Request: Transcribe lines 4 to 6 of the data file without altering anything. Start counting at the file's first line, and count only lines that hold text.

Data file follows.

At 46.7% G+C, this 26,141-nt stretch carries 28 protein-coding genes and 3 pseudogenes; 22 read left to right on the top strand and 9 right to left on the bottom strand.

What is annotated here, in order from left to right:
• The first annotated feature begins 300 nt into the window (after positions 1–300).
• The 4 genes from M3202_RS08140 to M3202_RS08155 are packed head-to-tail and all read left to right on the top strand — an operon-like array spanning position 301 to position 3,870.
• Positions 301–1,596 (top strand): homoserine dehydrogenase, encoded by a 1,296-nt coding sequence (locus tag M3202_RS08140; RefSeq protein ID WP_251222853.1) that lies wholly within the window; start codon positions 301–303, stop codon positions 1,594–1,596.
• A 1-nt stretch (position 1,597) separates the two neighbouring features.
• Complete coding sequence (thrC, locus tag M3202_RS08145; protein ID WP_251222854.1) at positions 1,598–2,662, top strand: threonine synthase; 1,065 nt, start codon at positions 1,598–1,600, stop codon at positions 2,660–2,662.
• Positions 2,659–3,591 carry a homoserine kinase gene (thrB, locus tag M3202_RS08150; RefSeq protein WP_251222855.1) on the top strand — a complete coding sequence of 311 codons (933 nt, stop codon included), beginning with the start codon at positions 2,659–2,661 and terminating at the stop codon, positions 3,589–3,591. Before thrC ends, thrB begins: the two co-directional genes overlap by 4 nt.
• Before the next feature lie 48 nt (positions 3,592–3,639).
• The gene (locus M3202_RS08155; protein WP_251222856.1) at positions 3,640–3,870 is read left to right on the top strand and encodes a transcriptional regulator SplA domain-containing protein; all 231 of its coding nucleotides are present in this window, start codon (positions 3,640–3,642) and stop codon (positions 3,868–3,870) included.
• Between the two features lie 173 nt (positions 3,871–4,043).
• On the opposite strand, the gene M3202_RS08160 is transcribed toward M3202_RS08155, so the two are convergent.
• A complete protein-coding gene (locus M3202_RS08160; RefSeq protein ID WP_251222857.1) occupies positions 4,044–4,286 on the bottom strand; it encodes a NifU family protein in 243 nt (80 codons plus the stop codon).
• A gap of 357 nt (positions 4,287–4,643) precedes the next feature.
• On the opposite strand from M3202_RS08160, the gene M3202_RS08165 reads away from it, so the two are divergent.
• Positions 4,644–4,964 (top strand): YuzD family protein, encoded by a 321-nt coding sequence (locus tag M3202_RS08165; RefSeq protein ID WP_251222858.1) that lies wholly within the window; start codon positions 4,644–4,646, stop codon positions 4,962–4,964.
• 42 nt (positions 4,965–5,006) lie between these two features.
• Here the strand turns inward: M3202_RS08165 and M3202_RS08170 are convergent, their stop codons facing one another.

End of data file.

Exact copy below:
• The 4 genes from M3202_RS08140 to M3202_RS08155 are packed head-to-tail and all read left to right on the top strand — an operon-like array spanning position 301 to position 3,870.
• Positions 301–1,596 (top strand): homoserine dehydrogenase, encoded by a 1,296-nt coding sequence (locus tag M3202_RS08140; RefSeq protein ID WP_251222853.1) that lies wholly within the window; start codon positions 301–303, stop codon positions 1,594–1,596.
• A 1-nt stretch (position 1,597) separates the two neighbouring features.